In the latest issue of Journal of Management Inquiry, Carl Keane from Queen’s University, Canada considers organisational secrets. Here’s the abstract:
Organizational scholars, and most social scientists for that matter, have rarely examined the use of the secret in controlling organizational behavior. On one hand, organizational secrets are necessary for the survival of the organization; on the other hand, organizational secrets are often used to hide unethical and illegal behavior. In this essay, the author examines the phenomenon of the secret as part of organizational life, from both a functional and dysfunctional perspective. Specifically, the author illustrates how from a functional point of view, secrets can legally protect organizational vulnerabilities, whereas from a dysfunctional point of view, secrets control organizational members and prevent the communication of knowledge to others. Both processes occur through the construction of social and cognitive boundaries as a form of social control.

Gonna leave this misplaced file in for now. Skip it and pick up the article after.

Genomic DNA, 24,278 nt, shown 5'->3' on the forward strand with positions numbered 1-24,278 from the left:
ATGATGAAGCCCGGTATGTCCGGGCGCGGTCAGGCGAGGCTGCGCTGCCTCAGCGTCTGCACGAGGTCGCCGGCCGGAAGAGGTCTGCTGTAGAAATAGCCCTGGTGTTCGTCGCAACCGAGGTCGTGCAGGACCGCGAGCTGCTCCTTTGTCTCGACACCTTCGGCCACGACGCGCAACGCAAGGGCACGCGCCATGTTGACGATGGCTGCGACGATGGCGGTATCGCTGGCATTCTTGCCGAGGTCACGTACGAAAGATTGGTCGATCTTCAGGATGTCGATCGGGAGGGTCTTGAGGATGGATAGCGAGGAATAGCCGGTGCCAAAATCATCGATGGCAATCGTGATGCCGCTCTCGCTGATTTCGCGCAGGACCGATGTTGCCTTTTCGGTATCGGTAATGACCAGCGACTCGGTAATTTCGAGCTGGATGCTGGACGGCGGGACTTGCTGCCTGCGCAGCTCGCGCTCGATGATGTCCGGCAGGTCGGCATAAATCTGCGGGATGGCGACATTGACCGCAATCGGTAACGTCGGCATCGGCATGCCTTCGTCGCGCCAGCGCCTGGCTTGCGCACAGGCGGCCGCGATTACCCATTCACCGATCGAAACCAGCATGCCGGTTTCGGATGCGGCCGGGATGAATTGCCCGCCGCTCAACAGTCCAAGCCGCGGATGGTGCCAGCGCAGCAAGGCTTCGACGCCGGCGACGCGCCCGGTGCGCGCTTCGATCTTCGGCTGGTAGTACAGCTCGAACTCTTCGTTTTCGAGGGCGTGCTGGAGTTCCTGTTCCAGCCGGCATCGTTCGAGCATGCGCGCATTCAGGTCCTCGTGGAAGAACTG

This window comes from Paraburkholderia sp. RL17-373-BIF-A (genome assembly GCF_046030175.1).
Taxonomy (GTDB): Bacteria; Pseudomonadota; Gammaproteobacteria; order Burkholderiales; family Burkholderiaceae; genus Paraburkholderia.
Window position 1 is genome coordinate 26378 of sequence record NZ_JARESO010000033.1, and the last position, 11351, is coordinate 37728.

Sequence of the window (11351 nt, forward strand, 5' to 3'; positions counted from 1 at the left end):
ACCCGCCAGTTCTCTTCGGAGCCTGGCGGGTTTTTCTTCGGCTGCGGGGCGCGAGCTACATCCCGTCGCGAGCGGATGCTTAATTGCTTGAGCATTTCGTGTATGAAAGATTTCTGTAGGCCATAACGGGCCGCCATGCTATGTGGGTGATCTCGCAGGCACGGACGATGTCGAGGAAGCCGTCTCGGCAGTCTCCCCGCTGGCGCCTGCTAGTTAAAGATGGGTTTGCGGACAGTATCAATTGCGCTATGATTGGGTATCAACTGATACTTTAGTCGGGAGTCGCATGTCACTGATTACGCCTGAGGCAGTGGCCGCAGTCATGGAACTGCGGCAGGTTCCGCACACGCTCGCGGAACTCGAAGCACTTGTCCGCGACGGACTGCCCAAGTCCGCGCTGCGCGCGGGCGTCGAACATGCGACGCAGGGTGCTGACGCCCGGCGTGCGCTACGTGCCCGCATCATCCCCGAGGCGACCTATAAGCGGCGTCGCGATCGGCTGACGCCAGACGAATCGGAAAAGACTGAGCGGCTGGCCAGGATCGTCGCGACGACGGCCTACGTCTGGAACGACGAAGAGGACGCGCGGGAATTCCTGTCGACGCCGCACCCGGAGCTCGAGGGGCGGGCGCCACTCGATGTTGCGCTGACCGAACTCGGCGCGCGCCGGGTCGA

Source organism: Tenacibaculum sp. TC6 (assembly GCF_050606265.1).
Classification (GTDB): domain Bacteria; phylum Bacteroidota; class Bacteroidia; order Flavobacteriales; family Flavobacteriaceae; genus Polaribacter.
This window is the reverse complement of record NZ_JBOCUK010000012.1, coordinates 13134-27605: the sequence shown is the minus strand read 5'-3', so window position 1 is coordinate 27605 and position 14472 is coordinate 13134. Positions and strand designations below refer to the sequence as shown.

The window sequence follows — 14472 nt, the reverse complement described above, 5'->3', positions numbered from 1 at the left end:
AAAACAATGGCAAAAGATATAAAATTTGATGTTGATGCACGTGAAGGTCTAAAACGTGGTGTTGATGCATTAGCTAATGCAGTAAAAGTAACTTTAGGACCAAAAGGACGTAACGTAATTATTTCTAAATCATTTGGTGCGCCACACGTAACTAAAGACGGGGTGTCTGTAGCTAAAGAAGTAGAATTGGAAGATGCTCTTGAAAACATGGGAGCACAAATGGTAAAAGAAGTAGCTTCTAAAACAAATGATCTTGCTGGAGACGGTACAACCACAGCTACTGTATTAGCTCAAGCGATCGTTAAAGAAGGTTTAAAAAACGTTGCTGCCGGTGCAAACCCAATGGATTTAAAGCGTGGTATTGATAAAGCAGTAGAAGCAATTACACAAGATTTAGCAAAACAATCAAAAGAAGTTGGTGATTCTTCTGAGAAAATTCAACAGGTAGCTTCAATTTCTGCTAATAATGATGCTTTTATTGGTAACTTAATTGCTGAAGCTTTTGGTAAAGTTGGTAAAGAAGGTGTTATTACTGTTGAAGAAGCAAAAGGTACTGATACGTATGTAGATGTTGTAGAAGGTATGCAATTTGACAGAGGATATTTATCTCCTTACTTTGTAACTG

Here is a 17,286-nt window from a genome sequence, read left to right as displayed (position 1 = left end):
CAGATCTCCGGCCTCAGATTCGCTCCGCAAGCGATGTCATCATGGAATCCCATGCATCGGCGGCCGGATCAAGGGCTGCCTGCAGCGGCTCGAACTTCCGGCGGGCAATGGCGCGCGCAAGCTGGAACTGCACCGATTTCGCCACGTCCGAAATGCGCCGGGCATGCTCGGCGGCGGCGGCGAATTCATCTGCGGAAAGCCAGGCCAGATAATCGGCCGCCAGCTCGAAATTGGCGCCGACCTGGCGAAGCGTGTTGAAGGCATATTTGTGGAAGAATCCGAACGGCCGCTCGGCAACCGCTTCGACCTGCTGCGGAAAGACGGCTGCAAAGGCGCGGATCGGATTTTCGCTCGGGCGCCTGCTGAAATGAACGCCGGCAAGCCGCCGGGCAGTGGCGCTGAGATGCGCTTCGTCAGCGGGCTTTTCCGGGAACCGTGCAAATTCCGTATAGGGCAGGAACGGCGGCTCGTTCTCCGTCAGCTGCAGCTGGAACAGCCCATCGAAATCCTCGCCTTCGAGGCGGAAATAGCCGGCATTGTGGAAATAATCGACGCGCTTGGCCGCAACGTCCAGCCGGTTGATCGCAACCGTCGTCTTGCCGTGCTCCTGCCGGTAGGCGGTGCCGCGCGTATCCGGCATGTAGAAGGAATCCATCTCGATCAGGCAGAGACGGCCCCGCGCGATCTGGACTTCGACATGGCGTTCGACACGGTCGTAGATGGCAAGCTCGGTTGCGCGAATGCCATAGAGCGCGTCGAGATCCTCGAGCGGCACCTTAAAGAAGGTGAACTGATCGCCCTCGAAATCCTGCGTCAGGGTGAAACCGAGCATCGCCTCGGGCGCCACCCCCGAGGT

- Carl Keane (2008). Don’t Ask, Don’t Tell: Secrets—Their Use and Abuse in Organization. Journal of Management Inquiry 17(2):107-110